Are you eligible for asylum in the United States?
You qualify if you have been persecuted or have a “well-founded fear of persecution” in your country based on (1) political opinion, (2) religion, (3) race, (4) nationality, or (5) membership in a particular social group.
Before you apply, please see our article, Asylum: 4 Tips to Help You Win Your Case.
Use Form I-589 to apply for asylum. Attach a detailed affidavit and documentation in support of your application. There is no filing fee.
If you are outside the US, you may apply for refugee status based on these same criteria. Your fear of persecution must be either by the government of your country or by a group that the government is unable or unwilling to control.
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If you are able to establish past persecution, a presumption arises that you have established a well-founded fear of persecution. The burden of proof shifts to the government to demonstrate that circumstances have changed and that you no longer have a well-founded fear of persecution or that you could avoid persecution by relocating in another part of your country and that it would be reasonable for you to do so.
If you are in lawful immigration status, you can submit an application for asylum directly with the appropriate USCIS Service Center. Should your application be denied, you will remain in lawful status.
However, if you are not in lawful status, should your application not be approved by the USCIS, you will be placed in removal proceedings. If you are in removal proceedings before an Immigration Judge, in addition to applying for asylum, you may be eligible to apply for withholding of removal and for relief under the Convention Against Torture (CAT).
If the government can demonstrate that you have firmly resettled in a 3rd country, you are ineligible for asylum, withholding of removal and CAT. Generally, you must apply for asylum within one year after arriving in the US. However, there are various exceptions to this rule.
Once your application has been pending for over 150 days, you may apply for a work permit using form I-765. If your application is approved, and your spouse and/or children are outside the US, use form I-730 to bring them to the US as asylees. One year after you are granted asylum, you may apply for a green card.
- Asylum Videos
- Asylum: 4 Tips to Help You Win Your Case
- Gender-Based Claims
- Firm Resettlement
- Convention Against Torture
- LGBT-Based Claims
- One Child Policy
- One Year Filing Requirement
- Temporary Protected Status
- Withholding of Removal
The page is divided into the following subtopics:
- General Information
- Success Stories
- Section 209 Adjustment of Status
- Articles and Reports
- Credible & Reasonable Fear FAQs
- Practice Advisories Regarding Asylum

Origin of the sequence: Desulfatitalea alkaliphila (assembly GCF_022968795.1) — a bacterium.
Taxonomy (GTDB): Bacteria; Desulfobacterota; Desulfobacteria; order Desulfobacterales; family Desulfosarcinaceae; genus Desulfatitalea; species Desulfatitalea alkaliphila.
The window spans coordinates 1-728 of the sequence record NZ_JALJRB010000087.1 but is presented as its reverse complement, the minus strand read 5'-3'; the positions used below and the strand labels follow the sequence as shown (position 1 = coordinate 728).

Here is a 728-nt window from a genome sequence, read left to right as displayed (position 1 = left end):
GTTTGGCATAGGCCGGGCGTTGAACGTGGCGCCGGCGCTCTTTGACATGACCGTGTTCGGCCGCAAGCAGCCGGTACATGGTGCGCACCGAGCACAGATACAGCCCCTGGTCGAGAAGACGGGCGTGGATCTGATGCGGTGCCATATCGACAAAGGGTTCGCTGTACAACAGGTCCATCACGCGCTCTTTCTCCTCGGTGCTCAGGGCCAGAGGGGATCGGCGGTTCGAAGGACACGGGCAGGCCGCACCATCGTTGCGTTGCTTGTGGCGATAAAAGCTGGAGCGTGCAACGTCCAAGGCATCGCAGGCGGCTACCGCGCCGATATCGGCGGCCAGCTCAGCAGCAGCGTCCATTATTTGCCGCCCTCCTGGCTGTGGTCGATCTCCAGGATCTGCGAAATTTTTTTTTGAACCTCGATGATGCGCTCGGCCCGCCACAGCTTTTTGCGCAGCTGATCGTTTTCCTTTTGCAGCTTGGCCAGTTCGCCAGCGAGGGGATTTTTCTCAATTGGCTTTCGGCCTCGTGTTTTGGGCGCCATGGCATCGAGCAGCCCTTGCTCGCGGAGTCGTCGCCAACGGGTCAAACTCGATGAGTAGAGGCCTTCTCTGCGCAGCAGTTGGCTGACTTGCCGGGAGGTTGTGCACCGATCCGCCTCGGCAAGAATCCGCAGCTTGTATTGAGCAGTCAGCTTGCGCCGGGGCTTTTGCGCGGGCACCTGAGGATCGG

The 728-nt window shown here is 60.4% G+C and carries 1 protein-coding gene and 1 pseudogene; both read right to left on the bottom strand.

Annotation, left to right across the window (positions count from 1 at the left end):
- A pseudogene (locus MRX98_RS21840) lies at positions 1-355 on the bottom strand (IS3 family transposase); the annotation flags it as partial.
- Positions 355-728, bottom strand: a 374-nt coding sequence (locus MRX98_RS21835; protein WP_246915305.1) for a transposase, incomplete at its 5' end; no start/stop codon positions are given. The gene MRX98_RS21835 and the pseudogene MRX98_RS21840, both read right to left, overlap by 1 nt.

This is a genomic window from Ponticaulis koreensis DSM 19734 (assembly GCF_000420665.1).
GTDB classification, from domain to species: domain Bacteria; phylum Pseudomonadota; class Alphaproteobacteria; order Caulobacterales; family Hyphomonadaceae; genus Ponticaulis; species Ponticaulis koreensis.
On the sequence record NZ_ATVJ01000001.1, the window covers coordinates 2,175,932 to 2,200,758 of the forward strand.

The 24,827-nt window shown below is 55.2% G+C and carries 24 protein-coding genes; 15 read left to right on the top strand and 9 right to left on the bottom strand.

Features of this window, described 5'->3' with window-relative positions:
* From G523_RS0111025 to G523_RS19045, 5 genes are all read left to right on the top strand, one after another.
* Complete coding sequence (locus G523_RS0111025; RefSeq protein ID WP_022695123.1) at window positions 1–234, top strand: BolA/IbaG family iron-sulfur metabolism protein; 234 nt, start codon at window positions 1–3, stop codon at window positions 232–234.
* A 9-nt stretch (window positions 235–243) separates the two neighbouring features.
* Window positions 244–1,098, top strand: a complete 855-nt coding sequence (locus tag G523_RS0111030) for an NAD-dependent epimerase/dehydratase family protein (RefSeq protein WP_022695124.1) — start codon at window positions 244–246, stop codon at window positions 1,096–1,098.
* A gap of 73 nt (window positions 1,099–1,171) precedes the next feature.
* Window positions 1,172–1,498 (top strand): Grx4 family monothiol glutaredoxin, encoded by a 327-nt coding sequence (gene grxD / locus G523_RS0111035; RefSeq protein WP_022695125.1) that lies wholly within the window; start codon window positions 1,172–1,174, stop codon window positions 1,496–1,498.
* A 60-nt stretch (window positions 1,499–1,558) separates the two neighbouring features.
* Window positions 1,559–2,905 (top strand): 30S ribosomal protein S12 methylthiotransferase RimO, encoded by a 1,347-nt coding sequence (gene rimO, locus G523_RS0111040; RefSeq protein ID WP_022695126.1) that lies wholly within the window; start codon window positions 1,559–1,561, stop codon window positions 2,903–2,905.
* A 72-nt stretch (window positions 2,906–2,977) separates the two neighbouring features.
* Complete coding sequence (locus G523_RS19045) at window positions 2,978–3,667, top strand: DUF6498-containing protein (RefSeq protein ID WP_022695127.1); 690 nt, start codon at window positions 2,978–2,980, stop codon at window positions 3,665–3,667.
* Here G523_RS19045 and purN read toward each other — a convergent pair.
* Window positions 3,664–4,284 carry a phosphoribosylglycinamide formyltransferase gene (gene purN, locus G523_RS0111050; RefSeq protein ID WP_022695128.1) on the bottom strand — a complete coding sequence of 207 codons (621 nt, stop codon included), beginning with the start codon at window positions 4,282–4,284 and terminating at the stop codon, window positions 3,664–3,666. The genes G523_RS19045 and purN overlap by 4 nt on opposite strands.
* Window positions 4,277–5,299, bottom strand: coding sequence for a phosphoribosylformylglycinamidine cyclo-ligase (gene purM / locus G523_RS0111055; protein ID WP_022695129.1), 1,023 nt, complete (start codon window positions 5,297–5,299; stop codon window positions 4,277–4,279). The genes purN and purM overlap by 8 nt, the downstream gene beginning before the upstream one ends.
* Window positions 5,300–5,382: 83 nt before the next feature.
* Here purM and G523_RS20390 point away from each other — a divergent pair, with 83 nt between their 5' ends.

- Asylum (USCIS)
- Affirmative Asylum Scheduling Bulletin (USCIS)
- Frequently Asked Questions (USCIS)
- 180-Day EAD Clock Notice (USCIS)
- 9th Circuit Court of Appeals
- Eligibility and Applications FAQ (USCIS)
- Services Available for Asylees and Refugees (USCIS)
- Office Locator (USCIS)
- Affirmative Asylum Procedures Manual (USCIS)
- Country-Specific Information (USCIS)
- Useful Documents for Attorneys Representing Asylum Seekers (NIJC)
- I-730, Refugee/Asylee Relative Petition
- USCIS Processing of Asylum Cases (USCIS)
- Country of Origin Experts (Immigrant Refugee Rights Initiative)
- Experts on Countries of Origin by Country (Electronic Immigration Network)
ASYLUM SUCCESS STORIES
- Lawsuit Forces USCIS to Schedule Interview
- Iranian Woman Who Converted to Christianity
- Winning Your Case in Immigration Court
ASYLEE ADJUSTMENT OF STATUS
- Implementation of Ngwanyia Settlement Agreement
- AILF Announces Settlement of Asylee Adjustment Lawsuit
- Ngwanyia v. Ashcroft – Complete Text of Decision (2-12-04)
- President Trump Caps Number of Refugees at 45,000 (9-29-17)
- READ MEMO: Trump Administration Quietly Made Asylum More Difficult in the United States (3-10-17)
- USCIS Increases Validity of Work Permits to Two Years (10-06-16)
ASYLUM: ARTICLES AND REPORTS
- State Department Country Reports on Human Rights Practices (1999 – Present)
- Immigration Judge Reports (TRAC)
- Outcome Increasingly Depends on Judge Assigned – 2016 (TRAC)
- Judge-by-Judge Decisions in Immigration Courts FY 2007-2012 (TRAC)
- International Religious Freedom Reports (2001 – Present)
- Trafficking in Persons Reports (2001 – Present)
- Challenges to Researching Country of Origin Information (February 2017)
- Presidential Determination on Refugee Admissions for Fiscal Year 2016 (10-19-15)
- Special Immigrant Visa Program Extended for Afghans (May 2014)
- Mexican and Central American I-589 and Credible Fear Claims: Background and Context (5-21-14)
- Chandra v. Holder, Jr., U.S. 9th Circuit Court of Appeals on Motions to Reopen (5-12-14)
- Employment Authorization: Strategies to Avoid Stopping the Clock (2-5-14)
- Court Approves Settlement in National Class Action Lawsuit on Work Authorization (11-5-13)
- U.S. Reaches its Refugee Admissions Target for First Time Since 1980 (10-21-13)
- ABT Settlement Agreement (5-10-13)
- Oshodi v. Holder: Petitioner Has Constitutional Right to Testify in Support of Asylum Application (8-27-13)
- Final Rule: Forwarding of Asylum Applications to the DOS (3-29-13)
- INS Memo on Child Status Protection Act
- Closing the Asylum Door by Attorneys Carl Shusterman & David Neal (1995)
- Seeking Asylum in the U.S. by Attorneys Carl Shusterman & Michael Straus (1991)
CREDIBLE & REASONABLE FEAR FAQs
- Credible Fear: Frequently Asked Questions (USCIS)
- Reasonable Fear: Frequently Asked Questions (USCIS)
- Guidance on Immediate Family Members in Credible Fear (USCIS, 6-27-14)
PRACTICE ADVISORIES REGARDING ASYLUM
- Mandamus Actions: Avoiding Dismissal and Proving the Case (03-08-17)
- Employment Authorization and Asylum: Strategies to Avoid Stopping the Asylum Clock (02-05-14)